Skip to main content

Full text of "A story about a real man"

See other formats

A STORY ABOUT A REAL MAN                                                                   103
according to the scientist's own design. There was a
shortage of utensils. In addition to the clinic's beautiful
porcelain crockery, dented aluminium bowls were used.
The blast from a bomb which had exploded in the vicinity
had shattered the glass of the huge Italian windows, and
these had to be boarded up with plywood. There was even
a shortage of water; every now and again the gas shut
off, and instruments had to be sterilised over antiquated
spirit-stoves. But the stream of wounded continued. They
were brought in increasing numbers—in aircraft, auto-
mobiles and trains. And their number grew in proportion
to the increase in the might of our offensive.
In spite of all this the entire hospital staff—from its
chief, the Merited Scientist and member of the Supreme
Soviet, to the ward maids, cloakroom attendants and
porters—all these tired, sometimes half-starving people,
who never knew a full night's rest, continued fanatically
to adhere to the established rules of their institute. The
ward maids, who sometimes took two and three spells
of duty in succession without a rest, took advantage of
every spare moment to clean and wash and scrub. The
nurses, thin, aged, staggering from weariness, continued,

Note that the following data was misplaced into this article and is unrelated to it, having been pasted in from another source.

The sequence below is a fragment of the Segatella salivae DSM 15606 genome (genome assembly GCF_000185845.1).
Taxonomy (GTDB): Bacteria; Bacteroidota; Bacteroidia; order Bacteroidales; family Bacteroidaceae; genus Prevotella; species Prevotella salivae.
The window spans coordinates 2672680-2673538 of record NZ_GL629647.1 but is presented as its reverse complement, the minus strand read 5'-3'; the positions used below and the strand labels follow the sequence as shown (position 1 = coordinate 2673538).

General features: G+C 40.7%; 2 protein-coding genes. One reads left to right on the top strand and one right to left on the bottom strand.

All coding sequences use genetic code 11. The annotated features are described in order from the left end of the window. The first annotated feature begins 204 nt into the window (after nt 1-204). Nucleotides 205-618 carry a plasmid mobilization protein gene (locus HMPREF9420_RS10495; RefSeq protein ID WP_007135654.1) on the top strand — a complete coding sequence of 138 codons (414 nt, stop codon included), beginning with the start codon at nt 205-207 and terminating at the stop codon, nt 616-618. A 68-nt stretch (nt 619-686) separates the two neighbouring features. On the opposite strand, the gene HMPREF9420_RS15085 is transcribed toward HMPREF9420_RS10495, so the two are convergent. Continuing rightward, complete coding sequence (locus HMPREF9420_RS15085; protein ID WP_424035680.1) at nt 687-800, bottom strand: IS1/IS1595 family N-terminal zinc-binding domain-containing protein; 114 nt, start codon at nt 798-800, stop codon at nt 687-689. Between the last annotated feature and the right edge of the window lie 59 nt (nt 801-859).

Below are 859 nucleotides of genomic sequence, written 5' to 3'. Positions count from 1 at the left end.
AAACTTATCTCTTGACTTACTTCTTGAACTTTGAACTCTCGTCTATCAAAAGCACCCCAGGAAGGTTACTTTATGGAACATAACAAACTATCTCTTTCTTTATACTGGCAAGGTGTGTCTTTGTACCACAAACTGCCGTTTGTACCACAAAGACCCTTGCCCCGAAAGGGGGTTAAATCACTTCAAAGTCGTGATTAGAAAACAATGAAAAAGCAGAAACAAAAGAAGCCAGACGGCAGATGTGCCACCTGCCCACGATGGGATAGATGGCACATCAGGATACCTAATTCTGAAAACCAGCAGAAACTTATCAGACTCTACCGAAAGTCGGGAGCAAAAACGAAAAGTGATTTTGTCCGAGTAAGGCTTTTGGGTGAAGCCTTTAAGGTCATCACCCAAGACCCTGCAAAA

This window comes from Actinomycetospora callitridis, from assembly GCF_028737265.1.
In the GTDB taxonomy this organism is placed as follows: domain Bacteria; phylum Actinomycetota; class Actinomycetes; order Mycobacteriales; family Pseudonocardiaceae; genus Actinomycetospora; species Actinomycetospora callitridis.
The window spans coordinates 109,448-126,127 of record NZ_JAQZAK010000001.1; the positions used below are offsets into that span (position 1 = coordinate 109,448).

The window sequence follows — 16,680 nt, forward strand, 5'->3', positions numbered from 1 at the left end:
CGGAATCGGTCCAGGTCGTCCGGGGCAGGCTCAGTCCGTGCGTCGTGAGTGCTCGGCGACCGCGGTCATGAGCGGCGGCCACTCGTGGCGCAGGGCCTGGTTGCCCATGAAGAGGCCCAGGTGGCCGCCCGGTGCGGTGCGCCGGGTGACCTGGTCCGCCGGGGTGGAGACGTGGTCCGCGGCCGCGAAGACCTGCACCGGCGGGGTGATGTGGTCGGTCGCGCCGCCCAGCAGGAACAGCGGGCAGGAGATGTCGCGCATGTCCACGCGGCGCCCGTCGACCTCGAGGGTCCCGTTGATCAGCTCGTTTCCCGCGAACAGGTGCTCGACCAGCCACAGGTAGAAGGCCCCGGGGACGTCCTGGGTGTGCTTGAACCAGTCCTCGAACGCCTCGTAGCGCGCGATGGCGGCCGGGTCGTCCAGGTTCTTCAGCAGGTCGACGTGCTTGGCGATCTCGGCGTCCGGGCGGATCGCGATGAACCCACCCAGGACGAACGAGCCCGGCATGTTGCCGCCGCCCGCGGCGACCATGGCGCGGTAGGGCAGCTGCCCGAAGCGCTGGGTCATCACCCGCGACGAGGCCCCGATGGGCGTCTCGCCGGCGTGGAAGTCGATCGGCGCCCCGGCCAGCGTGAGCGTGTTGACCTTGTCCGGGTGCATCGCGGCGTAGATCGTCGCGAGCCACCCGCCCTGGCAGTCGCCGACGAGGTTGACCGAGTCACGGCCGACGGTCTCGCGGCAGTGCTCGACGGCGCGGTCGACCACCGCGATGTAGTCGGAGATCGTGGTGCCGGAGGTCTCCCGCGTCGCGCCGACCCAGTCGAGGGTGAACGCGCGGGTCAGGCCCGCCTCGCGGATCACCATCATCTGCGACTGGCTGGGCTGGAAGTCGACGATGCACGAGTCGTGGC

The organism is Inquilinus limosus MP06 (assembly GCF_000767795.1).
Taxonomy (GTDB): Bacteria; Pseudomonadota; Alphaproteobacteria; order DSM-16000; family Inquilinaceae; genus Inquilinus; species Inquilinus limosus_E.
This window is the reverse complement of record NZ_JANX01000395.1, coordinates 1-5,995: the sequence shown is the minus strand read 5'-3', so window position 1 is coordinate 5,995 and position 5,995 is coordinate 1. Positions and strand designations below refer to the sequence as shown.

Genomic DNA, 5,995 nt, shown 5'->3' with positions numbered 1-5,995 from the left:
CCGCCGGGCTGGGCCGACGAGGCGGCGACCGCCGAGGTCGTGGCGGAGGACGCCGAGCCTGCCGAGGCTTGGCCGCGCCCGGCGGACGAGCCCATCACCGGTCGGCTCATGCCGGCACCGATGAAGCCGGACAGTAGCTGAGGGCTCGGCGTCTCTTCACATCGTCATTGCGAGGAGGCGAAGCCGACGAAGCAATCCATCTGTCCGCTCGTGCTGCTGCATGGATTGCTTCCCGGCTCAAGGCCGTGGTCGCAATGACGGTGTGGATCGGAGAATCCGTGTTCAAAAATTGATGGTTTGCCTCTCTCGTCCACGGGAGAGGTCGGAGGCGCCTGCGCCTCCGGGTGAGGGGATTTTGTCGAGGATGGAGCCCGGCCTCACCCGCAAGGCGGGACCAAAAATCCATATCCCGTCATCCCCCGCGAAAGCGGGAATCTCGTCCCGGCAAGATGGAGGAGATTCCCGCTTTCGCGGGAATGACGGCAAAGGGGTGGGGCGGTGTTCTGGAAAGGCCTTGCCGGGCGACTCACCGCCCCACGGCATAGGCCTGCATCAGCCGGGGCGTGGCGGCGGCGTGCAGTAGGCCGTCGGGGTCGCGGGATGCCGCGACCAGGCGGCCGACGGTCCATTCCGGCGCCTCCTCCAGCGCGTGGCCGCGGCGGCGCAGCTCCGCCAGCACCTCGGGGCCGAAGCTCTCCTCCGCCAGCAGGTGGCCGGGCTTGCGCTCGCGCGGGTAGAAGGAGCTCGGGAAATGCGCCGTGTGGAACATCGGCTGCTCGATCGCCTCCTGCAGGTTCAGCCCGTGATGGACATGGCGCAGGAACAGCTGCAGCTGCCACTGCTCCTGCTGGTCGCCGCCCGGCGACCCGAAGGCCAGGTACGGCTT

as before, to appear on duty in white, starched robes, and
were as scrupulous as ever in carrying out the instructions
of the doctors. The house surgeons, as usual, were severe
in their strictures on finding even a spot on any of the
patients' bed linen, and they rubbed the walls, balustrades
and door handles with their pocket handkerchiefs to see
whether they were perfectly clean. And twice a day, at
fixed hours, the chief himself, a tall, florid-faced old
man, a regular martinet, with greying hair standing up
from a wide forehead, a black moustache and grey-
streaked imperial beard, made the rounds of the wards,
just as he did before the wai, accompanied by a suite
of house surgeons and assistants in starched smocks,
perused the case cards of the new patients and gave
advice in severe cases.
During those restless days he had an enormous amount
of work to do outside of the hospital too, but he always
found time to attend to the institute of his creation at the
expense of rest and sleep. When scolding a member of the
staff for some delinquency—and he did this boisterously.